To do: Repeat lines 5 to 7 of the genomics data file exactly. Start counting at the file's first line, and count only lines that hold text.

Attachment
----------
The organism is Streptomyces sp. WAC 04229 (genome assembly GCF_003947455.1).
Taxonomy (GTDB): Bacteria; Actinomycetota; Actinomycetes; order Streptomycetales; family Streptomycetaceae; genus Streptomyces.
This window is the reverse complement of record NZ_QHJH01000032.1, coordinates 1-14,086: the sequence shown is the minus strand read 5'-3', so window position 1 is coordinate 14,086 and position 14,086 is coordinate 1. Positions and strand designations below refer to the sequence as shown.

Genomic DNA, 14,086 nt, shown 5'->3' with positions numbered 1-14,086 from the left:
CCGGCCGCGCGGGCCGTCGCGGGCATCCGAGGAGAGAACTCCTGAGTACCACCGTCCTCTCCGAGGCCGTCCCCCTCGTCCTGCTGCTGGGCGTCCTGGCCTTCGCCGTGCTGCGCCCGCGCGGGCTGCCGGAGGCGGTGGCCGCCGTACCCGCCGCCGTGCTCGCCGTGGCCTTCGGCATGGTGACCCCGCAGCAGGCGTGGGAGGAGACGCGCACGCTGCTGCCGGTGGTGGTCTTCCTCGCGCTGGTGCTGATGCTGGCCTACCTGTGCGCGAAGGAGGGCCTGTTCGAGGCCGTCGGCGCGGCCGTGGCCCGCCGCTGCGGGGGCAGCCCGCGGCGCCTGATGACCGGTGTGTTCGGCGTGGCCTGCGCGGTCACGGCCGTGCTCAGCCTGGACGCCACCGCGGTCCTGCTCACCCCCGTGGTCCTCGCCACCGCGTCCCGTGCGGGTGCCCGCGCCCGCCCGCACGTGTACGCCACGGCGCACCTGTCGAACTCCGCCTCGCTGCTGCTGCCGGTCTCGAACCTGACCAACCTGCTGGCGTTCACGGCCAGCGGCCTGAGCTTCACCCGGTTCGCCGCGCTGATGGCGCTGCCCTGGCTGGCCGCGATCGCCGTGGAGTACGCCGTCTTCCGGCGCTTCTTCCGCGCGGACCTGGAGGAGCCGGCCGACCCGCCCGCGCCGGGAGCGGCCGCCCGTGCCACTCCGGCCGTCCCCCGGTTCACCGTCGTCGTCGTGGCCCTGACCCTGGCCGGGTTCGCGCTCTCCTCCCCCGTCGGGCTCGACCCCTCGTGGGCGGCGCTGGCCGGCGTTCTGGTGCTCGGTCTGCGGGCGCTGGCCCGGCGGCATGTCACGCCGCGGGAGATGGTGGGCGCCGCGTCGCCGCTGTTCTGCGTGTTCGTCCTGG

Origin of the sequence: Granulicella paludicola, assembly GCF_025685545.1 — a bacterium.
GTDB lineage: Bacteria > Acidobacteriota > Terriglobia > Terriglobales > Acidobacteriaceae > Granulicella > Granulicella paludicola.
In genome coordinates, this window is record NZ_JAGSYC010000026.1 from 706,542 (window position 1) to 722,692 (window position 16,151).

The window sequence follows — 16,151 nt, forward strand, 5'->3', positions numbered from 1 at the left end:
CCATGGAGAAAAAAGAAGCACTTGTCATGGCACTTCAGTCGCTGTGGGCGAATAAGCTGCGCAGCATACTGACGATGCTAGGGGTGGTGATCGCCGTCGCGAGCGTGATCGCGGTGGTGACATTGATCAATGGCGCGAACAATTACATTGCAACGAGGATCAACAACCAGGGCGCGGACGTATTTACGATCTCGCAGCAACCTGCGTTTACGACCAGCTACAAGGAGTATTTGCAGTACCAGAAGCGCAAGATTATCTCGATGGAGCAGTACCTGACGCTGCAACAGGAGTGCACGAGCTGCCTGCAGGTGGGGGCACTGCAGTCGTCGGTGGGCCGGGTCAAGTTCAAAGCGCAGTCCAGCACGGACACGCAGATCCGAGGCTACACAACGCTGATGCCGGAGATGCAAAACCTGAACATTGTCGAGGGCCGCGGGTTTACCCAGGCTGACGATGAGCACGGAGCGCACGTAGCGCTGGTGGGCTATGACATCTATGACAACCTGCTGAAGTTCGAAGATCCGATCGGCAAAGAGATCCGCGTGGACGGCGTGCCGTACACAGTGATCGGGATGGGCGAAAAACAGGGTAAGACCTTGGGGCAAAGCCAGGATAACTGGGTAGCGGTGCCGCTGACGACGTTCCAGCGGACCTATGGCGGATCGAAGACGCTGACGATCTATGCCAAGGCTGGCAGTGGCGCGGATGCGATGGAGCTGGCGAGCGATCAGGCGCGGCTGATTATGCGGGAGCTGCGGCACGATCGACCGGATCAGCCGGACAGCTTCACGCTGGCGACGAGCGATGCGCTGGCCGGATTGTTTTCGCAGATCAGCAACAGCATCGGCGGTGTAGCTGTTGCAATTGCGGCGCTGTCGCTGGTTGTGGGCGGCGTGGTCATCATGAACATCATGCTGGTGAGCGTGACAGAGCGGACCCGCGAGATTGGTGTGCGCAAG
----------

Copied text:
CCGGCCGCGCGGGCCGTCGCGGGCATCCGAGGAGAGAACTCCTGAGTACCACCGTCCTCTCCGAGGCCGTCCCCCTCGTCCTGCTGCTGGGCGTCCTGGCCTTCGCCGTGCTGCGCCCGCGCGGGCTGCCGGAGGCGGTGGCCGCCGTACCCGCCGCCGTGCTCGCCGTGGCCTTCGGCATGGTGACCCCGCAGCAGGCGTGGGAGGAGACGCGCACGCTGCTGCCGGTGGTGGTCTTCCTCGCGCTGGTGCTGATGCTGGCCTACCTGTGCGCGAAGGAGGGCCTGTTCGAGGCCGTCGGCGCGGCCGTGGCCCGCCGCTGCGGGGGCAGCCCGCGGCGCCTGATGACCGGTGTGTTCGGCGTGGCCTGCGCGGTCACGGCCGTGCTCAGCCTGGACGCCACCGCGGTCCTGCTCACCCCCGTGGTCCTCGCCACCGCGTCCCGTGCGGGTGCCCGCGCCCGCCCGCACGTGTACGCCACGGCGCACCTGTCGAACTCCGCCTCGCTGCTGCTGCCGGTCTCGAACCTGACCAACCTGCTGGCGTTCACGGCCAGCGGCCTGAGCTTCACCCGGTTCGCCGCGCTGATGGCGCTGCCCTGGCTGGCCGCGATCGCCGTGGAGTACGCCGTCTTCCGGCGCTTCTTCCGCGCGGACCTGGAGGAGCCGGCCGACCCGCCCGCGCCGGGAGCGGCCGCCCGTGCCACTCCGGCCGTCCCCCGGTTCACCGTCGTCGTCGTGGCCCTGACCCTGGCCGGGTTCGCGCTCTCCTCCCCCGTCGGGCTCGACCCCTCGTGGGCGGCGCTGGCCGGCGTTCTGGTGCTCGGTCTGCGGGCGCTGGCCCGGCGGCATGTCACGCCGCGGGAGATGGTGGGCGCCGCGTCGCCGCTGTTCTGCGTGTTCGTCCTGG

Origin of the sequence: Granulicella paludicola, assembly GCF_025685545.1 — a bacterium.
GTDB lineage: Bacteria > Acidobacteriota > Terriglobia > Terriglobales > Acidobacteriaceae > Granulicella > Granulicella paludicola.